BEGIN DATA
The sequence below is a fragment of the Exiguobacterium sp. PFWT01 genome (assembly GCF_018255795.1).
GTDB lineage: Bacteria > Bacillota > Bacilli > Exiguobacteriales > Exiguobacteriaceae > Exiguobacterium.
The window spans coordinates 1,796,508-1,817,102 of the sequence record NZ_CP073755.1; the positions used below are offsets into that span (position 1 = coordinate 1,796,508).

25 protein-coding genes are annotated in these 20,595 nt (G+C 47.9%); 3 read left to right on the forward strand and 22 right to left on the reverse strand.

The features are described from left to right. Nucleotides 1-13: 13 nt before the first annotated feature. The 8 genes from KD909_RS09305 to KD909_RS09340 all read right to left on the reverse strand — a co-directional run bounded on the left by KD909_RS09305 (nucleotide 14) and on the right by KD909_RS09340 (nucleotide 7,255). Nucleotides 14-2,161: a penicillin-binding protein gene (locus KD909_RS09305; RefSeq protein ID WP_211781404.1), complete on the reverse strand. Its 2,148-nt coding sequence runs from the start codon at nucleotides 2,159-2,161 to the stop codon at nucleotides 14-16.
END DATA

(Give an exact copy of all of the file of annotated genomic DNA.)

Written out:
The sequence below is a fragment of the Exiguobacterium sp. PFWT01 genome (assembly GCF_018255795.1).
GTDB lineage: Bacteria > Bacillota > Bacilli > Exiguobacteriales > Exiguobacteriaceae > Exiguobacterium.
The window spans coordinates 1,796,508-1,817,102 of the sequence record NZ_CP073755.1; the positions used below are offsets into that span (position 1 = coordinate 1,796,508).

25 protein-coding genes are annotated in these 20,595 nt (G+C 47.9%); 3 read left to right on the forward strand and 22 right to left on the reverse strand.

The features are described from left to right. Nucleotides 1-13: 13 nt before the first annotated feature. The 8 genes from KD909_RS09305 to KD909_RS09340 all read right to left on the reverse strand — a co-directional run bounded on the left by KD909_RS09305 (nucleotide 14) and on the right by KD909_RS09340 (nucleotide 7,255). Nucleotides 14-2,161: a penicillin-binding protein gene (locus KD909_RS09305; RefSeq protein ID WP_211781404.1), complete on the reverse strand. Its 2,148-nt coding sequence runs from the start codon at nucleotides 2,159-2,161 to the stop codon at nucleotides 14-16.